The current research evaluates the association between three SLT packaging elements –warning label format, flavor descriptors, and corporate branding – with perceptions of health risks, novelty and appeal. Additionally, because it is particularly important to curb tobacco uptake among youth and young adults, we assess how messages conveyed by these packaging elements may differ across age groups, including youth (14-17 years), young adults (18-25 years), and older adults (26-65 years).
The study utilized a Web-based survey methodology and data were collected over a one-week period in July 2010. Participants were recruited from a panel maintained by Global Market Insite (http://www.gmi-mr.com/global-panel/index.php), a private company that maintains global consumer and specialty panels. Membership in their panel involves a double opt-in process where interested parties complete an online registration form, and then activate their account by clicking a link provided by GMI via e-mail. U.S. residents were targeted for inclusion. All participants were invited to respond to the survey via email and were deemed eligible if they were between the ages of 14 and 65 and provided consent. In the case of minors, parents were e-mailed a statement describing the survey risks and benefits of participation, compensation, and confidentiality prior to their child engaging in the survey. Parental consent and youth assent was obtained prior to participation in the survey. The sample was specifically designed to represent four age groups: 14-17 years (20%), 18-21 years (20%), 22-25 years (20%), and 25-65 years (40%). A total of 1000 participants responded to the survey. The study protocol was approved by the Institutional Review Board at Roswell Park Cancer Institute, Buffalo, NY.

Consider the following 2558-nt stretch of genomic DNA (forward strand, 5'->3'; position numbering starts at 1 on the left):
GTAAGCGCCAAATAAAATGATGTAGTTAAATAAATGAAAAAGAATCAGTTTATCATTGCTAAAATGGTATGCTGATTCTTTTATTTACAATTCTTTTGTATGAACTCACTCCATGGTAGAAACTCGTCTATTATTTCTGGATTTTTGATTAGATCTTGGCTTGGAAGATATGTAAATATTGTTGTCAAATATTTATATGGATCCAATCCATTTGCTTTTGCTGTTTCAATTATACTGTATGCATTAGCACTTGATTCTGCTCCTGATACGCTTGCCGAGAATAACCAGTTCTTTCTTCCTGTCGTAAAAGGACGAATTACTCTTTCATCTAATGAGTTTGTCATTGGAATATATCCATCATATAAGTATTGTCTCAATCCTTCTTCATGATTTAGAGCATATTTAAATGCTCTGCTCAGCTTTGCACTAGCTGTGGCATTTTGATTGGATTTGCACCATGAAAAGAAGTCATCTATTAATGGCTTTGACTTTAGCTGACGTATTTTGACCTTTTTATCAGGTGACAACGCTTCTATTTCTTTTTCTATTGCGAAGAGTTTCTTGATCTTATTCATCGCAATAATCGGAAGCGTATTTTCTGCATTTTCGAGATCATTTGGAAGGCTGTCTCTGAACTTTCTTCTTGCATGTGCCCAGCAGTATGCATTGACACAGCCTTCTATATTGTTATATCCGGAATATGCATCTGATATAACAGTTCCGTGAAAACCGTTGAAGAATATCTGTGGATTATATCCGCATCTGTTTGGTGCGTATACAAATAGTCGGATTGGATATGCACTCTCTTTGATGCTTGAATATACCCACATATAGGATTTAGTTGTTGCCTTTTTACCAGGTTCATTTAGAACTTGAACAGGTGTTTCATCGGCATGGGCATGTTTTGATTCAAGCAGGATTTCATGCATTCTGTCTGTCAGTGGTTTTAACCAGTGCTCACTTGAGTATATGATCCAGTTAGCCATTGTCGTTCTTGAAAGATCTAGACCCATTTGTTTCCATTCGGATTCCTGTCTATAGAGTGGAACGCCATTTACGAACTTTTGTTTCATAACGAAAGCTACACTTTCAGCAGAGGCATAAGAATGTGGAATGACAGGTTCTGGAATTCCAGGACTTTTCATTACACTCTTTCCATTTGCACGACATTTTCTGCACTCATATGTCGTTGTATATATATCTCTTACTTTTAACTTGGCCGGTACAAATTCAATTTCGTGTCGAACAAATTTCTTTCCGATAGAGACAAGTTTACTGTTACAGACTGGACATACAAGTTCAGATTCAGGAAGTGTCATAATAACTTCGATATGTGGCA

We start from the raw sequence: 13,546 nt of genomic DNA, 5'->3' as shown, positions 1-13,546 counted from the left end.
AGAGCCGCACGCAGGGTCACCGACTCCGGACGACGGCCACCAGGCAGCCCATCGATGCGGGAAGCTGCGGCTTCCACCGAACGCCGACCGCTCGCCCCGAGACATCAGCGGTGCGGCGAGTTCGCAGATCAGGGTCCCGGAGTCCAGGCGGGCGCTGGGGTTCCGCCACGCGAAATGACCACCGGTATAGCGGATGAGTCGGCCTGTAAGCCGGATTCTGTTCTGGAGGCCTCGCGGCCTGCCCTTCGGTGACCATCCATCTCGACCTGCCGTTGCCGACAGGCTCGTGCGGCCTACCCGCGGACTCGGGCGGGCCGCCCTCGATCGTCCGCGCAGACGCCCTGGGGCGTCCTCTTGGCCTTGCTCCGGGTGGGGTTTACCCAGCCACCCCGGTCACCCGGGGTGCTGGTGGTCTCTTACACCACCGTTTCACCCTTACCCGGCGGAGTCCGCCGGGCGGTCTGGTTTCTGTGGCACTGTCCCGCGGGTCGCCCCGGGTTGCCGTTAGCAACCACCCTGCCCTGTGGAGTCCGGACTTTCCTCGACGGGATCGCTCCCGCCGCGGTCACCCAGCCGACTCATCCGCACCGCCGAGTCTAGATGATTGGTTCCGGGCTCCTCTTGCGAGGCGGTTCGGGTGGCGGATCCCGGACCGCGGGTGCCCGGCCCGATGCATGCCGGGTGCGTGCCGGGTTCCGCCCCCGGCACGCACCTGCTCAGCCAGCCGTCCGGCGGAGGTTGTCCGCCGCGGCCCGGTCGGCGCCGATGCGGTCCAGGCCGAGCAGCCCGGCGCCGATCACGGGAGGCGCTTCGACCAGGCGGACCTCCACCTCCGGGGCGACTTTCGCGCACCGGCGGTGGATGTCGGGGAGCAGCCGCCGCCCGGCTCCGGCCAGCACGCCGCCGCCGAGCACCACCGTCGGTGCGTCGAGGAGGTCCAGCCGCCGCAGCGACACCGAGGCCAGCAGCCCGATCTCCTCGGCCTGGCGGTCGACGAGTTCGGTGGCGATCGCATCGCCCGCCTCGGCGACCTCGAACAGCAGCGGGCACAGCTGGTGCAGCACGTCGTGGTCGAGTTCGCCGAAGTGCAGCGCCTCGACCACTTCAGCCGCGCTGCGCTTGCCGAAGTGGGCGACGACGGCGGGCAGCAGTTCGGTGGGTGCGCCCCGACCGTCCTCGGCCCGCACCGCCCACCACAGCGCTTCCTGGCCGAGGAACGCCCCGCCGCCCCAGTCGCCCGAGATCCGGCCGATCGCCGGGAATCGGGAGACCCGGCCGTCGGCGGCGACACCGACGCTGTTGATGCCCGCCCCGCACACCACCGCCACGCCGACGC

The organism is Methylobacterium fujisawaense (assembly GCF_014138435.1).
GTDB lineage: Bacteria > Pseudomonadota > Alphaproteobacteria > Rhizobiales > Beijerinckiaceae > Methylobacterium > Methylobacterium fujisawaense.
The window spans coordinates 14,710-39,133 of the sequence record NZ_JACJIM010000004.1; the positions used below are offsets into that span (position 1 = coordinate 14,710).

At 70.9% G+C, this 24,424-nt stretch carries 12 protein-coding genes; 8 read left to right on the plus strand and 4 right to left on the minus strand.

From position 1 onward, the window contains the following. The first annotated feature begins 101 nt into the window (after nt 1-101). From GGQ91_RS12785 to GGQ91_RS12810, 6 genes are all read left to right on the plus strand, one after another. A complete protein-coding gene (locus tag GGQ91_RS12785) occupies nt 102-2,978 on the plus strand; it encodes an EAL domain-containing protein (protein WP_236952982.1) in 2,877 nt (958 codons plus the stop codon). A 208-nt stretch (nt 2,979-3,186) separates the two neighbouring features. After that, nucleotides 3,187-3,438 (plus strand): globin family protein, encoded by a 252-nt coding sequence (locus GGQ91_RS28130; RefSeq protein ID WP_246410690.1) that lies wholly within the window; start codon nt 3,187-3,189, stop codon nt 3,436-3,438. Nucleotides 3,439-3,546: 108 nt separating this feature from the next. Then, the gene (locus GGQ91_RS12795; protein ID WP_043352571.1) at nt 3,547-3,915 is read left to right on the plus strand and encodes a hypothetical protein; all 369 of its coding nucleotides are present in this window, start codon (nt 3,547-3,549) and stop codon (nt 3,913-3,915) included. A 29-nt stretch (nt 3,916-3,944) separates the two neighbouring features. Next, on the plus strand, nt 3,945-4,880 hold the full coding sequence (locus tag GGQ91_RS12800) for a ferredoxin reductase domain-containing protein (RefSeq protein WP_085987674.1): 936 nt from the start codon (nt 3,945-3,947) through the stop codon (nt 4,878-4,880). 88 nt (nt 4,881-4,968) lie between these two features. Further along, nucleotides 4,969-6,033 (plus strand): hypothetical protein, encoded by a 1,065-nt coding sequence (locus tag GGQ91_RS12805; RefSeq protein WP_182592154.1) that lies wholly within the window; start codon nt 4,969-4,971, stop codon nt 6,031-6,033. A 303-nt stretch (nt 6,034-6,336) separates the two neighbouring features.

Participants were first asked questions regarding their knowledge of the health risks associated with tobacco products and reasons for tobacco use. Following this series of questions, participants viewed, in random order, each of the products outlined in Figure 1. Six SLT products were included (Skoal Long Cut Mint, Camel Snus Frost, Marlboro Snus Peppermint, Camel Strips Fresh, Camel Orbs Fresh, and Stonewall Wintergreen Hard Snuff). Participants were provided with a brief one sentence description of how to use each product, given that many of the products may have been unfamiliar, and were then asked to indicate which product was the most appealing and which was the least appealing. The tobacco products selected as ‘most appealing’ and ‘least appealing’ were then presented to participants with three distinct packaging variations: graphic vs. text warning labels, flavor descriptor vs. no descriptor, and branded SLT pack vs. plain SLT pack (Figure 1). Participants were asked a series of questions regarding their perceptions of appeal and health risks of the displayed product based upon the different packaging formats (see Questions asked for each SLT packaging condition for the list of questions). The ordering of the packaging sets varied randomly between participants to minimize potential ordering effects. Because the most appealing product is one that participants would be more likely to use, the results reported focus on participants’ responses to the most appealing product selected. At the end of the session, participants were thanked and compensated with $5 in GMI "Market Points", which can be redeemed for a check mailed to them in USD.